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The healthiest ways to use your stove and oven

/ Source: The Home Depot

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It doesn’t matter how fresh your ingredients are if you bread them and drop them in a deep fryer—the result may taste great, but no one’s going to stamp it with a “healthy” label. Still, that doesn’t mean you have to resign yourself to eating salads for the rest of your days! There are lots of cooking methods that keep meats, fish, and vegetables at their most wholesome—and bring out their best flavor. Here are five techniques to keep in your arsenal:

Lauri Patterson

Method #1: Poaching

Simmering chicken or fish slowly in broth or wine is healthy, flavorful, and gives the dish super tender texture. Add garlic, spices, fresh herbs or even sliced jalapeno peppers to the poaching liquid and your family will think you took a gourmet cooking class! Try these recipes for poached chicken in a soy broth or poached chicken in tarragon white wine sauce. And you can never go wrong with poaching salmon in white wine—for some people, it’s a weekly staple.

Method #2: Stir-Frying

Heat a large skillet on high, add a little bit of olive oil, and quickly sauté any assortment of meat and vegetables together. The key here is making sure all of the ingredients are cut into similarly sized pieces so they cook evenly. Brown your meat first so it seals in juices and has time to cook through once you add the veggies; heat them just a few minutes, so they’re cooked but still have some crunch. Try this stir-fried beef and broccoli recipe and your kids will ask if you ordered from their favorite Chinese restaurant.

Method #3: Broiling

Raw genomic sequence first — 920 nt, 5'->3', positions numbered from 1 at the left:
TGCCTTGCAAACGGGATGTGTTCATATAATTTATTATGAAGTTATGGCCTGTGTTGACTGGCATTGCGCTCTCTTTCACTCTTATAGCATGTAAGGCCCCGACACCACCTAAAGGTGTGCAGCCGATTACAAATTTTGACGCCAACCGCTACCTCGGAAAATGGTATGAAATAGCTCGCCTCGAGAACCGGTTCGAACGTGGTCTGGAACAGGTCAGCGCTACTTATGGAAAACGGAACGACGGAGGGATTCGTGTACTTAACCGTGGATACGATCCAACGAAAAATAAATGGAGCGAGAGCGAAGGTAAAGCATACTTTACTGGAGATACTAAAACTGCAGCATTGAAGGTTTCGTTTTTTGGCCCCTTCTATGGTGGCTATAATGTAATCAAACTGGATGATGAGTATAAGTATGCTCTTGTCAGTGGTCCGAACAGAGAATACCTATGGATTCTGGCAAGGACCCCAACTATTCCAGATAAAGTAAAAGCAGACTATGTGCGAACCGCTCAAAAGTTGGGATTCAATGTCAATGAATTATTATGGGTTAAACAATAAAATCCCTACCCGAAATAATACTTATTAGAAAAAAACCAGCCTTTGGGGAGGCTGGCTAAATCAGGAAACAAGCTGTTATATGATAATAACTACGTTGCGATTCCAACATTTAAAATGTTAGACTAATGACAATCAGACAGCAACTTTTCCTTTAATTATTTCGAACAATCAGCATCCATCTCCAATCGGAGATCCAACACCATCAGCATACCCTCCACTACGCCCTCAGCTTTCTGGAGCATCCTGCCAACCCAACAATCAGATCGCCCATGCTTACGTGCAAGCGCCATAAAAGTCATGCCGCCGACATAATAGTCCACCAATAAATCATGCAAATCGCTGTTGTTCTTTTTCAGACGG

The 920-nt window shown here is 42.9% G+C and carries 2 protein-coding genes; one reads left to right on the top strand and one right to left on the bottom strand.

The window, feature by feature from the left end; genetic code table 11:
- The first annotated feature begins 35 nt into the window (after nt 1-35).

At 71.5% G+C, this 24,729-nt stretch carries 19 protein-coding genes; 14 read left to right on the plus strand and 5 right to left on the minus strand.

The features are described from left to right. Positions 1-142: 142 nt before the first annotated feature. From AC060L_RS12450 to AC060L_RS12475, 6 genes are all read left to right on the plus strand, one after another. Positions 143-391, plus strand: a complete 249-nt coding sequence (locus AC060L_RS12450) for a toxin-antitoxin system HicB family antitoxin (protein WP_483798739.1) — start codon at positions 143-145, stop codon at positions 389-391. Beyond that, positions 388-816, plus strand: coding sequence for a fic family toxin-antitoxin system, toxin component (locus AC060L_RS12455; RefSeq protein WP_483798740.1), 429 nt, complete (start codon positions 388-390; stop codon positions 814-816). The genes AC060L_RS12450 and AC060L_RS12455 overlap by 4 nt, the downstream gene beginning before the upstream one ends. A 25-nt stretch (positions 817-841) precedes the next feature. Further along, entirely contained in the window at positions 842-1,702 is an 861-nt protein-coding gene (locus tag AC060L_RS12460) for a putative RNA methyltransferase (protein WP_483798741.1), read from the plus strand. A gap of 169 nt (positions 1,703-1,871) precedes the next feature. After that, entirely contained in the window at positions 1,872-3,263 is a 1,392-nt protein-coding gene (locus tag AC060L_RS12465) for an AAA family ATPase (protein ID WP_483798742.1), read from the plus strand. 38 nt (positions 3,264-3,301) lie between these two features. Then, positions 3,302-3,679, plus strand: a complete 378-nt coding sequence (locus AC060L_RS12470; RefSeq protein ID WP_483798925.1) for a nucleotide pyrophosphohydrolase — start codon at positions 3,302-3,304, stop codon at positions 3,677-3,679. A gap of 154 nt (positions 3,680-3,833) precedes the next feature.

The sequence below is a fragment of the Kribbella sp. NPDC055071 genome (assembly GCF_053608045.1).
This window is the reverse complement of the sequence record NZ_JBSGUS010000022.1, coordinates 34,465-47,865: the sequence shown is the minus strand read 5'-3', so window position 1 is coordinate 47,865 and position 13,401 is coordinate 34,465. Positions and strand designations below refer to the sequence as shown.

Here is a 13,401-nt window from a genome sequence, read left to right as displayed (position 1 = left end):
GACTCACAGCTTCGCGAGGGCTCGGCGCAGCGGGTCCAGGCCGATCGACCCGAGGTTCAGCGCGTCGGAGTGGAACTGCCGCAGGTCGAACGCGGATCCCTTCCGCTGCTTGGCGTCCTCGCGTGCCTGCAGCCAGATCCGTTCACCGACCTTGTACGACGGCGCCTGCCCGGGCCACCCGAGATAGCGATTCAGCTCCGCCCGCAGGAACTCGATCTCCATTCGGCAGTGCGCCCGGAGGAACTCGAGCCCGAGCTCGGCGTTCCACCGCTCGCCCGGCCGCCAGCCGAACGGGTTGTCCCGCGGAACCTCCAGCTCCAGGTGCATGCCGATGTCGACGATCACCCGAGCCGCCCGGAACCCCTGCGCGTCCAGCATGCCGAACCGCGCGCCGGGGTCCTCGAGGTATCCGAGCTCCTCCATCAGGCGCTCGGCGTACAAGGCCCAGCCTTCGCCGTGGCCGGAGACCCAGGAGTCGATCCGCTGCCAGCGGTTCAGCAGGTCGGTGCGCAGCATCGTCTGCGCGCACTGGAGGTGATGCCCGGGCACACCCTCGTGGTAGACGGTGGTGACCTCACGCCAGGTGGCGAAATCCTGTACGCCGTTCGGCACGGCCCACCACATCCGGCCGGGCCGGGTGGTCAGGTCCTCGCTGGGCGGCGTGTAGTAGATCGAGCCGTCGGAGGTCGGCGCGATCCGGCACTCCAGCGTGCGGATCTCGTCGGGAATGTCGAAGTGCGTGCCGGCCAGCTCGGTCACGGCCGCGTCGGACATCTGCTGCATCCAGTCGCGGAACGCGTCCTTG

Instead of frying, get that delicious crispy flavor more healthfully by using your oven’s broil feature. Place the food about one inch under the heat source to sear it; check regularly and turn off the broiler as soon as it’s browned to your liking. (If you walk away for even a minute, food can burn—broilers work quickly!). Try broiling chicken, shrimp, casseroles, pizza, crab cakes, and more. For foolproof broiling, some oven ranges now come with a broiling drawer under the oven—the tray inside is the perfect distance from the heat source. One that boasts this feature is the Frigidaire Gallery Smudge-Proof Stainless Steel Gas Range ($649;

Method #4: Roasting

What’s the difference between baking and roasting anyway? Essentially, roasting happens at a higher temperature (usually around 400 degrees), while baking is at about 350 degrees. The higher temperature is what creates that nicely browned (think caramelized), crispy flavor that makes everyone salivate when they walk in your door and smell something roasting in the oven! But besides meat, roasting is also a great cooking method for veggies like Brussels sprouts, carrots, or asparagus. Try this recipe for roasted asparagus with a lemon dressing and you can thank us later.

Method #5: Baking in Parchment Paper

The actual term for this cooking method is “en papillote.” Sounds fancy, but it just means wrapping food in parchment paper and baking it. Place fish and vegetables on top of a large circle of parchment paper, fold the paper in half to cover, then fold the edges in a few times towards the center to seal it. Once it’s placed in the oven, steam builds up inside the packet, cooking the food quickly and sealing in flavor, so you get perfectly cooked fish and vegetables every time. Paper packets are best for tender fish like halibut and shrimp, and veggies like bell peppers, zucchini, and onions. Try your hand cooking en papillote with this recipe for prawns and pasta.